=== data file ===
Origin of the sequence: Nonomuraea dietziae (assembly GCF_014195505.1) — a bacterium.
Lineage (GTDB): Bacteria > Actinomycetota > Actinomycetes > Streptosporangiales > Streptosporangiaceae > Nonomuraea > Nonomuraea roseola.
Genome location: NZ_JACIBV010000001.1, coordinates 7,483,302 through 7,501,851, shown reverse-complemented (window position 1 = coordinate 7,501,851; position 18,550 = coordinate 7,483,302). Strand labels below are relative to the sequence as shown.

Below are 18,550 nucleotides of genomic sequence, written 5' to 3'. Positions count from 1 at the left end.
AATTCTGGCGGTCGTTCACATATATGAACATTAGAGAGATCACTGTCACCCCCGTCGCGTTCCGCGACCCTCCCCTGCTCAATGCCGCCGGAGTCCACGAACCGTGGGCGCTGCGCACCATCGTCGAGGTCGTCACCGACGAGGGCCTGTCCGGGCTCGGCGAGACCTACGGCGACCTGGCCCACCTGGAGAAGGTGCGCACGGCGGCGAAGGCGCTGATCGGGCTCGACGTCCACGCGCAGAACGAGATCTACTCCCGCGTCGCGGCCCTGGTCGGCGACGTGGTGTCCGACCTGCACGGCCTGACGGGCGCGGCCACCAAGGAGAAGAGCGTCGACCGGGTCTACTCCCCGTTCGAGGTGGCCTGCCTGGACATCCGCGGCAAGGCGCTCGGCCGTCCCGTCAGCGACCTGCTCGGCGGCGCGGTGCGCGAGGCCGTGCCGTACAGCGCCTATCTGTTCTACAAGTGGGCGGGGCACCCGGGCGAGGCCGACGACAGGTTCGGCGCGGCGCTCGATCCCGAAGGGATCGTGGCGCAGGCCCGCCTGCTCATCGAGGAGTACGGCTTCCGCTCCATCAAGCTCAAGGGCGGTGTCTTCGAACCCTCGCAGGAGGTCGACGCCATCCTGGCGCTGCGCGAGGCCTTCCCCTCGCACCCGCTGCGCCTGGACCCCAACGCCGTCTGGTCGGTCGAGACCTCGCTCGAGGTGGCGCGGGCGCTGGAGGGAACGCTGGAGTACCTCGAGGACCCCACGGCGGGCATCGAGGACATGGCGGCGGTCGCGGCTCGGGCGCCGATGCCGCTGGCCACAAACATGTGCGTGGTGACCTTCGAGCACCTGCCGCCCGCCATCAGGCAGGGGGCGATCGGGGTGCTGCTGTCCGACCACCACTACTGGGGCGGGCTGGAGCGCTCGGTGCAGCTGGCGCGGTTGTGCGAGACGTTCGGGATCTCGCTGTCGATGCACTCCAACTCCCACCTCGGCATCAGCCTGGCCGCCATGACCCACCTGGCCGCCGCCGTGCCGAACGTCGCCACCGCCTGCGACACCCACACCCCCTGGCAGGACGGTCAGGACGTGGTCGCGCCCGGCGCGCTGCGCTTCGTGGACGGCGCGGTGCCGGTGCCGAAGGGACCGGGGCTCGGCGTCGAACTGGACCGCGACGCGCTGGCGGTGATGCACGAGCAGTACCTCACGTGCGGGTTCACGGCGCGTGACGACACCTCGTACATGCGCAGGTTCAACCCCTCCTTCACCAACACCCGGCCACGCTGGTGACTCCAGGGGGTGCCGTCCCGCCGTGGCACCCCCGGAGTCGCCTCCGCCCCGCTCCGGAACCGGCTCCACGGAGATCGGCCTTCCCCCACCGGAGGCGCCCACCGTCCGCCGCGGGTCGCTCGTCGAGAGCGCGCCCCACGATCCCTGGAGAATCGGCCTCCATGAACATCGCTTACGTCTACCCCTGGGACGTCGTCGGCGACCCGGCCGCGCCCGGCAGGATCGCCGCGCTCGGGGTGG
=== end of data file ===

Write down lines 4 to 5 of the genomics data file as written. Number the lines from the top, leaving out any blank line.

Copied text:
Below are 18,550 nucleotides of genomic sequence, written 5' to 3'. Positions count from 1 at the left end.
AATTCTGGCGGTCGTTCACATATATGAACATTAGAGAGATCACTGTCACCCCCGTCGCGTTCCGCGACCCTCCCCTGCTCAATGCCGCCGGAGTCCACGAACCGTGGGCGCTGCGCACCATCGTCGAGGTCGTCACCGACGAGGGCCTGTCCGGGCTCGGCGAGACCTACGGCGACCTGGCCCACCTGGAGAAGGTGCGCACGGCGGCGAAGGCGCTGATCGGGCTCGACGTCCACGCGCAGAACGAGATCTACTCCCGCGTCGCGGCCCTGGTCGGCGACGTGGTGTCCGACCTGCACGGCCTGACGGGCGCGGCCACCAAGGAGAAGAGCGTCGACCGGGTCTACTCCCCGTTCGAGGTGGCCTGCCTGGACATCCGCGGCAAGGCGCTCGGCCGTCCCGTCAGCGACCTGCTCGGCGGCGCGGTGCGCGAGGCCGTGCCGTACAGCGCCTATCTGTTCTACAAGTGGGCGGGGCACCCGGGCGAGGCCGACGACAGGTTCGGCGCGGCGCTCGATCCCGAAGGGATCGTGGCGCAGGCCCGCCTGCTCATCGAGGAGTACGGCTTCCGCTCCATCAAGCTCAAGGGCGGTGTCTTCGAACCCTCGCAGGAGGTCGACGCCATCCTGGCGCTGCGCGAGGCCTTCCCCTCGCACCCGCTGCGCCTGGACCCCAACGCCGTCTGGTCGGTCGAGACCTCGCTCGAGGTGGCGCGGGCGCTGGAGGGAACGCTGGAGTACCTCGAGGACCCCACGGCGGGCATCGAGGACATGGCGGCGGTCGCGGCTCGGGCGCCGATGCCGCTGGCCACAAACATGTGCGTGGTGACCTTCGAGCACCTGCCGCCCGCCATCAGGCAGGGGGCGATCGGGGTGCTGCTGTCCGACCACCACTACTGGGGCGGGCTGGAGCGCTCGGTGCAGCTGGCGCGGTTGTGCGAGACGTTCGGGATCTCGCTGTCGATGCACTCCAACTCCCACCTCGGCATCAGCCTGGCCGCCATGACCCACCTGGCCGCCGCCGTGCCGAACGTCGCCACCGCCTGCGACACCCACACCCCCTGGCAGGACGGTCAGGACGTGGTCGCGCCCGGCGCGCTGCGCTTCGTGGACGGCGCGGTGCCGGTGCCGAAGGGACCGGGGCTCGGCGTCGAACTGGACCGCGACGCGCTGGCGGTGATGCACGAGCAGTACCTCACGTGCGGGTTCACGGCGCGTGACGACACCTCGTACATGCGCAGGTTCAACCCCTCCTTCACCAACACCCGGCCACGCTGGTGACTCCAGGGGGTGCCGTCCCGCCGTGGCACCCCCGGAGTCGCCTCCGCCCCGCTCCGGAACCGGCTCCACGGAGATCGGCCTTCCCCCACCGGAGGCGCCCACCGTCCGCCGCGGGTCGCTCGTCGAGAGCGCGCCCCACGATCCCTGGAGAATCGGCCTCCATGAACATCGCTTACGTCTACCCCTGGGACGTCGTCGGCGACCCGGCCGCGCCCGGCAGGATCGCCGCGCTCGGGGTGG